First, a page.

The platform has received interest from engineers, industrial partners, and even international developers since its launch.
The US Energy Impact Center (EIC) has launched OPEN100, the world’s first open-source blueprint for design, construction and financing of nuclear power plants.
EIC managing director Bret Kugelmass says: “OPEN100 will radically change the way we deploy nuclear power plants going forward, offering a substantially less expensive and less complicated solution”.
Kugelmass, a former Silicon Valley entrepreneur, founded EIC in 2017 to apply “start-up-style urgency and design-thinking principles to global societal problems”.
After two years of study, EIC determined that an extraordinary expansion of nuclear energy is the most viable solution to address the challenge of climate change.
“Nuclear power isn’t just part of the solution to addressing climate change; it is the solution,” Kugelmass says.
What is OPEN100?
EIC has created OPEN100 to serve as a foundation for new power plant construction. It offers developers everything from a web interface to visualise plant and component design, to costs studies, and construction plans.
The open-source format will allow start-up companies, engineering firms, utilities, and capital markets to align around a common framework.
The goal of the OPEN100 project is to accelerate the development of nuclear power.
Specifically, Kugelmass says OPEN100 would provide open-source blueprints for the design, construction, and financing of a 100 megawatts electric (MWe) nuclear reactor, which he believes can be built in 18-24 months for a capital cost of $300 million.
EIC says the output of $36 per megawatt-hour (MWh) is competitive with fossil fuel generation costs in “virtually all markets,” and that the reactor can be incorporated into most grids without modification.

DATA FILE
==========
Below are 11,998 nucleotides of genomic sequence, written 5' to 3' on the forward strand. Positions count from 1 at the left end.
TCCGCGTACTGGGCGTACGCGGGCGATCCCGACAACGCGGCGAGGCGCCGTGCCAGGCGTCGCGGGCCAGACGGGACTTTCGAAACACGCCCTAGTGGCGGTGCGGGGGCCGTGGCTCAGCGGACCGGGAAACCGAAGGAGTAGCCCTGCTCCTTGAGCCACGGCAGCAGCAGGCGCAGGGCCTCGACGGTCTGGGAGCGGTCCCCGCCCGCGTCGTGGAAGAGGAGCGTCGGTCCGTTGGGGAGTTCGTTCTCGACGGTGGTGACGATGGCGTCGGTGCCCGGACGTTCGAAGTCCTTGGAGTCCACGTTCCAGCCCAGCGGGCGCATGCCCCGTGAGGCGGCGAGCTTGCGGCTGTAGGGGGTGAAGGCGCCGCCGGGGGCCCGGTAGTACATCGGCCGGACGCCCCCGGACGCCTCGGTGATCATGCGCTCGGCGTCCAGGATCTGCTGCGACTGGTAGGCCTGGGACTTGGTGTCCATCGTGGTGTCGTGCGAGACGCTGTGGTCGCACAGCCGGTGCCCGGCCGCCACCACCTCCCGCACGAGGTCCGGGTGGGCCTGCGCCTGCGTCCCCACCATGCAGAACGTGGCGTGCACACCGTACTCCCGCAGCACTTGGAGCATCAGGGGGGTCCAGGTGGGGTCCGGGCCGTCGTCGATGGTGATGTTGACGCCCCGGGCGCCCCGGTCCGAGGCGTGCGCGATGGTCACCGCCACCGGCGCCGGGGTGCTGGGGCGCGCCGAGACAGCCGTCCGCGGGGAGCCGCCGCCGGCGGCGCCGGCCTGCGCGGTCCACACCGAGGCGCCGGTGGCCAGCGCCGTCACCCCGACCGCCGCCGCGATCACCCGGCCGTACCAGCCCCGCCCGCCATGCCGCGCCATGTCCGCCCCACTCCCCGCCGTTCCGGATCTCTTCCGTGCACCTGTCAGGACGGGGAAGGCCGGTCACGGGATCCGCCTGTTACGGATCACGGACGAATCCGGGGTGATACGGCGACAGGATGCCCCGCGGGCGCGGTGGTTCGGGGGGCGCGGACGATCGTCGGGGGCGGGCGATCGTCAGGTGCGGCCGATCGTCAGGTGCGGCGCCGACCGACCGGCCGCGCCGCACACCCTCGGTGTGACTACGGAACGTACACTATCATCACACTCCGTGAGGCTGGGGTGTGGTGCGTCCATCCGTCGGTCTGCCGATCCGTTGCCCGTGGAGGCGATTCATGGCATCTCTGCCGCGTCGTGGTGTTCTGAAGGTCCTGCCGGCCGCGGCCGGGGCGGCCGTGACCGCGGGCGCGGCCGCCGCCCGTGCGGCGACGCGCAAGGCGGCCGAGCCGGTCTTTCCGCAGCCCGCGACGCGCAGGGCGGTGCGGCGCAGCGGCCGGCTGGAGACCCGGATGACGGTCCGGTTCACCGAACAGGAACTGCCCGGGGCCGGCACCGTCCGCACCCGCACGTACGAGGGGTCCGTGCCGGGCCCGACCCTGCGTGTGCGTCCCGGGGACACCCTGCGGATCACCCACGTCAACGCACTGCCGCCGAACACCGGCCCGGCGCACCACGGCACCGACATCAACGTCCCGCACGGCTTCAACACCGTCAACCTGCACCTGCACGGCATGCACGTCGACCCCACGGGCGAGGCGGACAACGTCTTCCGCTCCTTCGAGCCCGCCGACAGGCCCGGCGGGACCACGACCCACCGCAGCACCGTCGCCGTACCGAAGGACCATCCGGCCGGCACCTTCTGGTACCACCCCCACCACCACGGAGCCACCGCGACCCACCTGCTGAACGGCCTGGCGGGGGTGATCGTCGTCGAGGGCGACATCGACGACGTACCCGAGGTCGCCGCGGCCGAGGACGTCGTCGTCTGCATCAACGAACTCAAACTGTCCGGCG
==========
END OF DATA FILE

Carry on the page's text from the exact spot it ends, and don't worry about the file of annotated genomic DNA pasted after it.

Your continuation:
The smaller size means more flexible siting, the ability to use a standard supply chain, and a greater variety of capital sources, all of which improve economics, EIC says.
The OPEN100 is based on pressurised water reactor (PWR) technology. EIC says it made a “deliberate choice” to avoid new reactor technologies to streamline licensing, utilise the standard supply chain, and eliminate technology risk.
The design combines elements from Argonne’s 1959 cost study as well as the US Nuclear Regulatory Commission’s Final Safety Analysis Report documents.
Currently, OPEN100’s blueprints include simple 3D shells of components such as reactor vessels or turbines, without any detail on how they work.
However, the EIC website says more detailed models will be released in the coming months.
Last Energy – connecting investors with developers
The OPEN100 model caters towards several key stakeholders:
- Utilities can conduct feasibility studies and issue request-for-proposals
- Equipment vendors can upload pre-integrated components accessing a new sales channel
- Reactor designers can leverage balance-of-plant engineering work
- Investors can evaluate project economics
- And governments can pre-certify a license to streamline development.
Since launching OPEN100, Kugelmass says EIC has “been flooded with inbound interest from engineers, industrial partners, and even international developers.”
“Even more promising, however, is the attention we’ve been receiving from national laboratories around the world,” adds Kugelmas.
They are eager to build upon the precedent of the early US nuclear industry when scientific institutions aided private industry in a rapid scale-up of nuclear energy.
To coincide with the launch of OPEN100 Kugelmass has launched a for-profit EIC spin-off called Last Energy.
Last Energy seeks to connect US-based private investors with opportunities to develop new nuclear projects around the world.